H&M is reportedly in hot water again. The company has reportedly filed a lawsuit against graffiti artist REVOK over copyright protection issues. The company is trying to argue that graffiiti does not qualify for protection, High Snobiety reports.

The legal issues reportedly stem from an ad campaign H&M previously shot in Jan. 2017. The campaign reportedly featured REVOK’s artwork (as seen above) in the background on a handball court in Williamsburg, Brooklyn.

After viewing the campaign, REVOK – whose real name is Jason Williams – sent a cease and desist letter to the company, asking for the campaign to be taken down. He claimed that it “included [his] original artwork in an advertising campaign for H&M products without his permission or knowledge.”

Now, H&M is responding to Williams’ action with a lawsuit of its own. The lawsuit reportedly argues that graffiti is illegal, which makes it exempt from copyright protection. “Under the circumstances, in which your client’s claimed ‘artwork’ is the product of criminal conduct, Mr. Williams has no copyright rights to assert,” the lawsuit reportedly states. “The entitlement to copyright protection is a privilege under federal law that does not extend to illegally created works.”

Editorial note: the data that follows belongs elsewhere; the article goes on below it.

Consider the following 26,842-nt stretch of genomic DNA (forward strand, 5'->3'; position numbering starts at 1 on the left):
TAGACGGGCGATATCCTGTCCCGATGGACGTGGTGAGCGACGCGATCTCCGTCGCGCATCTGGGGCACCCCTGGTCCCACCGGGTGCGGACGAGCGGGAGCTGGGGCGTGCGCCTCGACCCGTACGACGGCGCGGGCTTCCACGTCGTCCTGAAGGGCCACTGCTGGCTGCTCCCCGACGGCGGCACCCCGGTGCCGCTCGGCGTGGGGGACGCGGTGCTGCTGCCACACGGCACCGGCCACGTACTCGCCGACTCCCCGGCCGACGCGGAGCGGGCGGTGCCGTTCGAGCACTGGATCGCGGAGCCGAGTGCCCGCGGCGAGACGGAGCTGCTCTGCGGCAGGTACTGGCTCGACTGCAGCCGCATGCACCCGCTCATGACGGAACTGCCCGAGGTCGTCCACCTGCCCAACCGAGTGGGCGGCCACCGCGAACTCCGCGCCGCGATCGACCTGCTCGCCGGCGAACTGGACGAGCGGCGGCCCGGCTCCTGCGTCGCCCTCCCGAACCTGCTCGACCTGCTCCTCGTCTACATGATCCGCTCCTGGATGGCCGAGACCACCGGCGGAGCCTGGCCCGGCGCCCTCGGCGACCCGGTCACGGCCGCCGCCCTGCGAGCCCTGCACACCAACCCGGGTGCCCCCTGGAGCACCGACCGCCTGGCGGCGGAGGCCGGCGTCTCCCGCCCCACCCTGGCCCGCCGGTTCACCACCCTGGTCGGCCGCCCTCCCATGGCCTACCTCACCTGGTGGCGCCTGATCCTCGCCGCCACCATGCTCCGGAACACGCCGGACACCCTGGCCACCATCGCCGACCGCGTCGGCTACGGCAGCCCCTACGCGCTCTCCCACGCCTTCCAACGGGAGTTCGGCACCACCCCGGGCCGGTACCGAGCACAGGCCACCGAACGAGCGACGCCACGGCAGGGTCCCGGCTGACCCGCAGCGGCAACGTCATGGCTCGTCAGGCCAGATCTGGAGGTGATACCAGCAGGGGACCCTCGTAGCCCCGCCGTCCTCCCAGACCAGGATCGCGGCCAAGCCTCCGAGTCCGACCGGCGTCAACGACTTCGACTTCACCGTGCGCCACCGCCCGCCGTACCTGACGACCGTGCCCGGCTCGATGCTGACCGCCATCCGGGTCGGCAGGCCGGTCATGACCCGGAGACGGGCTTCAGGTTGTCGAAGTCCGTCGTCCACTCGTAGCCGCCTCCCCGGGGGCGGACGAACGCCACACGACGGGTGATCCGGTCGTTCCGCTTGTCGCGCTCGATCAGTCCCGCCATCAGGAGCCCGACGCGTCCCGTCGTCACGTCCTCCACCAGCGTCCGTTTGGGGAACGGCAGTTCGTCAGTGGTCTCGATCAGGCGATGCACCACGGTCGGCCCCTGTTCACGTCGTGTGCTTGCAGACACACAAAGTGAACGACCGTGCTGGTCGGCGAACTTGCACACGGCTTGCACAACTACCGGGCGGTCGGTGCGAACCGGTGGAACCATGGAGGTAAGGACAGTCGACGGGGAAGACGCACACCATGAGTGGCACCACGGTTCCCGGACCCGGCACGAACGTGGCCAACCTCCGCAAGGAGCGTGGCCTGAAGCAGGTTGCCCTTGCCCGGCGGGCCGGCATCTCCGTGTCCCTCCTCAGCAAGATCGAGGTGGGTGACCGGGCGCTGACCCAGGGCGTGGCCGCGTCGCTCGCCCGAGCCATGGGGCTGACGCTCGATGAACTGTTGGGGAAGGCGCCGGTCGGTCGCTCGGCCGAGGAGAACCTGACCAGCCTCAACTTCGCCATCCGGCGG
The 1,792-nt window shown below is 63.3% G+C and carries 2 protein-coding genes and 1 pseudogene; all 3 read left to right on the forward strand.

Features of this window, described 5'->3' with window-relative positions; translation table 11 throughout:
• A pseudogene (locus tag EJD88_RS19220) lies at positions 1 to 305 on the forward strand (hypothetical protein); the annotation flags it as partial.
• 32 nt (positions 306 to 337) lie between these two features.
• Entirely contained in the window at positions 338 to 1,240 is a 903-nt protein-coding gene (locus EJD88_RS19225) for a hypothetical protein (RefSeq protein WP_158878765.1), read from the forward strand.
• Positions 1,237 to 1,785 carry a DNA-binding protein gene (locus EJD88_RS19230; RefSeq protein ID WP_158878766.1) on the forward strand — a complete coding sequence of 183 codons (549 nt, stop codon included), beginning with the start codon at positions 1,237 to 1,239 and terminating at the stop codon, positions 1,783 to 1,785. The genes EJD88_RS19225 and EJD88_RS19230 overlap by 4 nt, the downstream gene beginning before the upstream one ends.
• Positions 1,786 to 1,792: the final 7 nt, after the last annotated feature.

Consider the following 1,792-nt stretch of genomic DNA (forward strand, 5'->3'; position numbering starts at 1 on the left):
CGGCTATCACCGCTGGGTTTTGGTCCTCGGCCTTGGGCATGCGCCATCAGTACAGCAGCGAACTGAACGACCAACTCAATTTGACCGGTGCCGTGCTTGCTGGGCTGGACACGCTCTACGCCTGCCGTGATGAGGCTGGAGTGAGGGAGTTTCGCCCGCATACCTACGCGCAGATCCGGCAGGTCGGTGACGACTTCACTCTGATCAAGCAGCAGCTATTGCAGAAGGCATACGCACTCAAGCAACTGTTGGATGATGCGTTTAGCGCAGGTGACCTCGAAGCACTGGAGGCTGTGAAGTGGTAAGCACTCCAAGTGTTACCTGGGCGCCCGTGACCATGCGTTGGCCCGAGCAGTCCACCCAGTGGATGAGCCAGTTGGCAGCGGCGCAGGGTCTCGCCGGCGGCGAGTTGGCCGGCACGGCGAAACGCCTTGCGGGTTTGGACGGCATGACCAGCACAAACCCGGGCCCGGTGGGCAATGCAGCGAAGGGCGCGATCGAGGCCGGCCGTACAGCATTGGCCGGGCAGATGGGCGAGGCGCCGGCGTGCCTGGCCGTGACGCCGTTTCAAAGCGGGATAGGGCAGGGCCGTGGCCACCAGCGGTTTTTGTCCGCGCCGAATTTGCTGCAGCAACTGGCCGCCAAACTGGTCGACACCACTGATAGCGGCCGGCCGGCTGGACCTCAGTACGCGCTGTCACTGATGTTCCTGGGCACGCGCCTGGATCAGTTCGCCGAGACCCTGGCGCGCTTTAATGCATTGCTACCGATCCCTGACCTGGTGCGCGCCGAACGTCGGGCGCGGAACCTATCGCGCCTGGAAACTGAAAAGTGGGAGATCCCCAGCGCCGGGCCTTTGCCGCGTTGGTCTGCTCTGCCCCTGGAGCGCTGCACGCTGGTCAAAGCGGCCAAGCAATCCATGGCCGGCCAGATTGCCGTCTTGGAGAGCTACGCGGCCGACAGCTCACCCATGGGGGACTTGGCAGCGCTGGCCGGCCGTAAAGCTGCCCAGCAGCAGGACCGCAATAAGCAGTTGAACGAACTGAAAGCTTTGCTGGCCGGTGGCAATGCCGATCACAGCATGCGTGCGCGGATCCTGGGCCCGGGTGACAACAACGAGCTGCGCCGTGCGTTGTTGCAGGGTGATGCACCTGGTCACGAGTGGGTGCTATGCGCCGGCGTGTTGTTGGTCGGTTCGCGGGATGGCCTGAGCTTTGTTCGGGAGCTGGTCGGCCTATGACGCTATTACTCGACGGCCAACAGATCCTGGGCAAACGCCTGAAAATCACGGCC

Following news of the lawsuit, Swizz Beatz showed support for REVOK on Instagram. “Since H&M don’t support the creatives we will no longer support them !!! They did not learn from that last monkey move they did!” Other fans are also calling for customers to boycott the company.

This isn’t the first time H&M has made headlines. The company is still recovering from the backlash regarding its tone deaf ad, in which it styled a black boy in a hoodie that read: “Coolest Monkey in the Jungle.”

According to current laws, an artwork must be in an “intangible medium of expression” to guarantee copyright protection.

tagged in Graffiti, H&M